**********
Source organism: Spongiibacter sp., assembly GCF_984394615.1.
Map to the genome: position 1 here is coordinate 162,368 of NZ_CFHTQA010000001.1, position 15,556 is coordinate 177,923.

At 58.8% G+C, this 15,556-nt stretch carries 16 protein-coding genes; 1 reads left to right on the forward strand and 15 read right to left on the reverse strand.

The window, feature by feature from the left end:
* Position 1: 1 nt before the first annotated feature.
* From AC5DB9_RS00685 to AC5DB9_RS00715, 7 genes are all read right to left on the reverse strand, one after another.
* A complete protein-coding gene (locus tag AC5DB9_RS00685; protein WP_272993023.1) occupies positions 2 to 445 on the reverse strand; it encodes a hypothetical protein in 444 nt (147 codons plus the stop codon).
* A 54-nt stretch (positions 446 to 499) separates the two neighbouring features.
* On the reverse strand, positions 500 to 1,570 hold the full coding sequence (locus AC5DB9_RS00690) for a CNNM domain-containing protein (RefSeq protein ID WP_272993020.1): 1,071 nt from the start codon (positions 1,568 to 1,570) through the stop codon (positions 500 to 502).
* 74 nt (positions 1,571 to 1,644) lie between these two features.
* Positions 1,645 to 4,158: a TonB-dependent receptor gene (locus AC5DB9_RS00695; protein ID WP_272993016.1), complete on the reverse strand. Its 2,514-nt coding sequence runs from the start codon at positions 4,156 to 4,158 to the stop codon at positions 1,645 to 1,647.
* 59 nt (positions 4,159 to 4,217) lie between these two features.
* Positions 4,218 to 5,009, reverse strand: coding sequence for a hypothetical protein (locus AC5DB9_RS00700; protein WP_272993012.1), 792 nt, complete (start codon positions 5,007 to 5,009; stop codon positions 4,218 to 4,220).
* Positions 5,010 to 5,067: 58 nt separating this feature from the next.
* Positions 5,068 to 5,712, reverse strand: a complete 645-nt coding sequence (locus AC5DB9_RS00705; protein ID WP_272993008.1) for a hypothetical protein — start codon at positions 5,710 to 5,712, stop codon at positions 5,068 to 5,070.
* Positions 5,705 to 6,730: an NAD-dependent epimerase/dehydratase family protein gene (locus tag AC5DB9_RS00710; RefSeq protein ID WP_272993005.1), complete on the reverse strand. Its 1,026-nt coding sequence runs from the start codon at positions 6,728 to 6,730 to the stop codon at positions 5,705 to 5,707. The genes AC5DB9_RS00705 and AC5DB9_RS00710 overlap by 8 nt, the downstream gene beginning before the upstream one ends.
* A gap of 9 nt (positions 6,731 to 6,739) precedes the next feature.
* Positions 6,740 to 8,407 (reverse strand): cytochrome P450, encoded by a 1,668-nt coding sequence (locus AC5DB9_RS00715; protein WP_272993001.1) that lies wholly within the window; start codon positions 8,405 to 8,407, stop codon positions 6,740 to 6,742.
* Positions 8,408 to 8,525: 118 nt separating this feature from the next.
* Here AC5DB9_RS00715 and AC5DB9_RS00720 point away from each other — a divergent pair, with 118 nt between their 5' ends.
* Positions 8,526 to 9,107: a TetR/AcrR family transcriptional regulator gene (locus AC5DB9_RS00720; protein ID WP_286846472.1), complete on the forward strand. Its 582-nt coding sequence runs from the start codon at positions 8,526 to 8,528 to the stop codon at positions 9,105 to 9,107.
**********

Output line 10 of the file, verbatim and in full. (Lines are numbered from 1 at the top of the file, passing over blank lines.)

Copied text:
* 74 nt (positions 1,571 to 1,644) lie between these two features.